Home > Uncategorized > Thoughts on the revisions to Pres. Packer’s talk

Thoughts on the revisions to Pres. Packer’s talk

 

Tendencies, Temptations, Revelations, Guides

The proceedings of last week’s General Conference were posted on lds.org on Friday, and the big news was the changes made to Pres. Packer’s address. Where Pres. Packer originally suggested that “Some suppose that they were preset and cannot overcome what they feel are inborn tendencies toward the impure and unnatural,” the published version changed “tendencies” to temptations. It also removed the rhetorical question that ended paragraph “Why would our Heavenly Father do that to anyone?” (You can see a combined version of the two talks here). The emphasis of these revisions seems to realign Pres. Packer’s remarks with those made here by Elder Oaks and Elder Lance Wickman, where they stated that the the church doesn’t claim to know the origin of same-sex attraction or certainly don’t claim that this orientation is a purely a matter of choice.

 

Generally, I welcome these revisions–when I first heard the talk on Sunday, I was shocked by the Pres. Packer’s rhetoric since it seemed so different from how the Church seemed to be addressing homosexuality–and because many parts of it made me very uncomfortable. I sustain and support Pres. Packer, and he has delivered some of my favorite talks, but it was jarring nonetheless. I’m glad to see that the Church recognizes that there is a lot we don’t know about how same-sex attraction fits into our traditional narrative of agency, choice, and eternal marriage and is trying to keep its claims circumspect until we’re revealed more. Same-sex orientation is a unique challenge, very different from the “traditional” temptations like hate, spite, greed, etc. Being willing to fully love anyone with these attractions is also a unique challenge for us as Christians.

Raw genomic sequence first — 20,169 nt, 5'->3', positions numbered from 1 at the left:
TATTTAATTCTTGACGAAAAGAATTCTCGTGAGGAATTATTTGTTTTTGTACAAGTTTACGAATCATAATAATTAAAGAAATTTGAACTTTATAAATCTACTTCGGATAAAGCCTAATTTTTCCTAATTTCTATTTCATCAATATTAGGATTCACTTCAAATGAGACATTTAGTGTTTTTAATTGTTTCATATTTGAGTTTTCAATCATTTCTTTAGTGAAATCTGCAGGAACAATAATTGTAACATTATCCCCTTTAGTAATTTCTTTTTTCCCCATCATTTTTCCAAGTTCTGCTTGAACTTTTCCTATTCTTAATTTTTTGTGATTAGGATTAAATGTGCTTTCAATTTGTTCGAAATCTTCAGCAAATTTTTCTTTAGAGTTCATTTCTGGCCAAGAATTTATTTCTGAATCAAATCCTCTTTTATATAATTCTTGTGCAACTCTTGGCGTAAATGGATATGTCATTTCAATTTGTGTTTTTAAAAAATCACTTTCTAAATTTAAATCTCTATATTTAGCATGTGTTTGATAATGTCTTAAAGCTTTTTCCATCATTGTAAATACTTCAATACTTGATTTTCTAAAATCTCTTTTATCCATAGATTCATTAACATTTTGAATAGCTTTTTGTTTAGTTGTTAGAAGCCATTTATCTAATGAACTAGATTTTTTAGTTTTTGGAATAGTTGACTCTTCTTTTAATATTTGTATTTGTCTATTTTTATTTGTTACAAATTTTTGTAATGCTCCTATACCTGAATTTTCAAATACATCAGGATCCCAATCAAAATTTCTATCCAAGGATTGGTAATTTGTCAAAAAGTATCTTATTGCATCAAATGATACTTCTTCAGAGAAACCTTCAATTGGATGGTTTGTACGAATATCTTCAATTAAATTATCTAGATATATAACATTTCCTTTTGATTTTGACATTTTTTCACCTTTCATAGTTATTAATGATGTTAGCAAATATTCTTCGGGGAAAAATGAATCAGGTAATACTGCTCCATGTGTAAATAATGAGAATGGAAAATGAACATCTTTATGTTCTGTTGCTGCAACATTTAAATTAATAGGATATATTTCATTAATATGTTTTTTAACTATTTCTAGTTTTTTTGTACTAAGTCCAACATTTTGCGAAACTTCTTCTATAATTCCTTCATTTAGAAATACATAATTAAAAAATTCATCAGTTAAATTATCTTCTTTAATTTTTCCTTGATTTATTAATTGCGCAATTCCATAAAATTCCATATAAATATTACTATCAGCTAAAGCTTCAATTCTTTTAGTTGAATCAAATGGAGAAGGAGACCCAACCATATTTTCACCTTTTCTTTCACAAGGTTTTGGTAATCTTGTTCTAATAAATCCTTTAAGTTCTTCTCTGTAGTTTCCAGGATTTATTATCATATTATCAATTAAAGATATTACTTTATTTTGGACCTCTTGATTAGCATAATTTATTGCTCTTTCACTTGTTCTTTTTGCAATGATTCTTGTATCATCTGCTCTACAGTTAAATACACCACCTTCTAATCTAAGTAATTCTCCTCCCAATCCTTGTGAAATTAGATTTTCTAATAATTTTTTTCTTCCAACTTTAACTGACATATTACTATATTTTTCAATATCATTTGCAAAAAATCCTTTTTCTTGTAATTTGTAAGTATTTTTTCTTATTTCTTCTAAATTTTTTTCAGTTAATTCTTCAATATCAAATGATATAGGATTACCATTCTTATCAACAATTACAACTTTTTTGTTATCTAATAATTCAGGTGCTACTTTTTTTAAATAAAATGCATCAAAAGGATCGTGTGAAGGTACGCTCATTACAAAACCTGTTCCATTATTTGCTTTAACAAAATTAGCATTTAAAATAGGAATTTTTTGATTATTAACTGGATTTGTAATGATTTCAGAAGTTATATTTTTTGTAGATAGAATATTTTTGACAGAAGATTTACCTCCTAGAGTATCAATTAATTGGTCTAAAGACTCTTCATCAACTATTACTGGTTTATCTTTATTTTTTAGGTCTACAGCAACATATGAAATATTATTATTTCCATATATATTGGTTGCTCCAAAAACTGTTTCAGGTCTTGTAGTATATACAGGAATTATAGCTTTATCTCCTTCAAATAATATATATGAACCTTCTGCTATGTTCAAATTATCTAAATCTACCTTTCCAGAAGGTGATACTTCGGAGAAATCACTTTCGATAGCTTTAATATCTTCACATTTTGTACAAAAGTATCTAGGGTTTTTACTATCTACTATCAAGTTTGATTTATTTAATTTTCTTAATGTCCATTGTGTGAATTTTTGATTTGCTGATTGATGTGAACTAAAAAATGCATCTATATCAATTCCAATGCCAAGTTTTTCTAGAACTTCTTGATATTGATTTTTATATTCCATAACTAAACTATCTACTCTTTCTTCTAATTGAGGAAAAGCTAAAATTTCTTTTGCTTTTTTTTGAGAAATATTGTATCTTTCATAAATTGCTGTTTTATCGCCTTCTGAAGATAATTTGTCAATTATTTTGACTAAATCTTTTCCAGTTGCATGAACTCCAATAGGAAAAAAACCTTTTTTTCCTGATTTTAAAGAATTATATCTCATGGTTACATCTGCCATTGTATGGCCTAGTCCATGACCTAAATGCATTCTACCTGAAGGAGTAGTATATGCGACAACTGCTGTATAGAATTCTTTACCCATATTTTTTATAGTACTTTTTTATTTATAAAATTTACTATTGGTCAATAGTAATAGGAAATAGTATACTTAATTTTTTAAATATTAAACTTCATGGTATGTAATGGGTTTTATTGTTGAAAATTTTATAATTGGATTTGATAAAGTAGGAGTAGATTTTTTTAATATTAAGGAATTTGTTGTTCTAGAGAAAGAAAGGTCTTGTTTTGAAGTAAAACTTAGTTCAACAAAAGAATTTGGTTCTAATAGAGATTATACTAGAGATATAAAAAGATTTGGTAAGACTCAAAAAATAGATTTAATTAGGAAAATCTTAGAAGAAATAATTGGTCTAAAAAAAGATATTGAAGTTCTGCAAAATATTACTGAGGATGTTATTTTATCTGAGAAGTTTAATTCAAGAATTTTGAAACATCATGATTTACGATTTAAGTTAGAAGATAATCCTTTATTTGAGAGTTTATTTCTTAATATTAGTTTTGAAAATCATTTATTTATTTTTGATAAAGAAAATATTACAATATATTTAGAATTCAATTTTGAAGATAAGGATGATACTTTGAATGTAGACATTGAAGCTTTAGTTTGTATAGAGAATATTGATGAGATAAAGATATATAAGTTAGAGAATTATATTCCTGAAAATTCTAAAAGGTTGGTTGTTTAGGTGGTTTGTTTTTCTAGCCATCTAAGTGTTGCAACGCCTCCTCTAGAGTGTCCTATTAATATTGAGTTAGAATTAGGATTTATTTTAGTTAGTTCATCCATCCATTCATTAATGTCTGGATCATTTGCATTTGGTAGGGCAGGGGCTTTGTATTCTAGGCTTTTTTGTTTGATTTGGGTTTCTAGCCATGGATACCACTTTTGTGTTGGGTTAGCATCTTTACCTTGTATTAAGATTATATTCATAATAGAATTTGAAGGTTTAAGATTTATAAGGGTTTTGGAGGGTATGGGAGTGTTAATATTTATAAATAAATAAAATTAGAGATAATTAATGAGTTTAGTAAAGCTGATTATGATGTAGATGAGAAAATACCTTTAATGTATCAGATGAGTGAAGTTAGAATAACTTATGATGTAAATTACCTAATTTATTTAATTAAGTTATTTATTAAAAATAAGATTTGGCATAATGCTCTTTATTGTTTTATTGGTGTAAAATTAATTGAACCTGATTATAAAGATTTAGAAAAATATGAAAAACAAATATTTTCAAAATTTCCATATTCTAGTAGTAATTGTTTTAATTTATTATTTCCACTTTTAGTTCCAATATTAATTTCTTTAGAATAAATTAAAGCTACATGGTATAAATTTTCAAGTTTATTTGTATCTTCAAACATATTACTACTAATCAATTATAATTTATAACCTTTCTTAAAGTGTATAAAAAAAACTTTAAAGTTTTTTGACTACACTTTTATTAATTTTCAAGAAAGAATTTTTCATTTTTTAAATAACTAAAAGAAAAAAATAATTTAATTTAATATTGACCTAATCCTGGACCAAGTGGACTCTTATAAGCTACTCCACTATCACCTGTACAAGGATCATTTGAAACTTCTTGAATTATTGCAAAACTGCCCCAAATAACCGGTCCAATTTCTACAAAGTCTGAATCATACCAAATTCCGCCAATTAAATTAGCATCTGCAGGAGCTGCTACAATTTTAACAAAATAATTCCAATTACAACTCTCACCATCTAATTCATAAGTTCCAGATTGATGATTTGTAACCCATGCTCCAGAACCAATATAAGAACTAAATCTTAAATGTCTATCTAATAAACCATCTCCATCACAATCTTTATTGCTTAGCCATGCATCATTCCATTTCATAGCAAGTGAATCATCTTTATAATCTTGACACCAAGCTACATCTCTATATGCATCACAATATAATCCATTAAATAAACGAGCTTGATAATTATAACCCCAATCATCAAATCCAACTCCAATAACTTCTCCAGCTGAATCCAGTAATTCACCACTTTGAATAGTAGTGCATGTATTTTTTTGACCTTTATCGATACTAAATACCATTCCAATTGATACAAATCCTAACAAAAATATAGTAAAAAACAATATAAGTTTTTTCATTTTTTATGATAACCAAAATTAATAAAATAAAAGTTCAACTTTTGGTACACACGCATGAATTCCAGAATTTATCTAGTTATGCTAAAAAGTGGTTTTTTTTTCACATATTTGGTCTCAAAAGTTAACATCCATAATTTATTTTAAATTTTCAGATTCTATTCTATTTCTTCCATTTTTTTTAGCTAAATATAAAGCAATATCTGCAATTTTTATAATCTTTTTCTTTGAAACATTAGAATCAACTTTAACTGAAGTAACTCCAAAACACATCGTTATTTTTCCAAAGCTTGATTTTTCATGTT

But these are not even the most interesting revisions of Pres. Packer’s talk!

 

Earlier, he stated that the “Proclamation to the World” on the family was a revelation and that every member would be wise to treat it as such. But in the printed version, it is not longer deemed a “revelation” but a “guide” for members to follow. I find this so intriguing because the status of the Proclamation in the Mormon canon–and, implicitly, the status of various proclamations and statements the church has made in the past–has always been difficult to define. The Brethren usually don’t specify exactly what is “revelation” for the whole church and what is just prophetic counsel, leaving a lot of guesswork for members. In an effort to feel like they are fully sustaining the Brethren through and through, most members tend to simply take anything publicly stated by church leaders as revelation or doctrine–and we’ve made the Proclamation especially sacrosanct. I know of some CES instructors that suggest you paste it into your scriptures and treat it as practically a member of that canon. Outside of the scriptures and maybe the teachings of Joseph Smith, I don’t know any other publication that carries the same weight in talks, church classrooms, etc.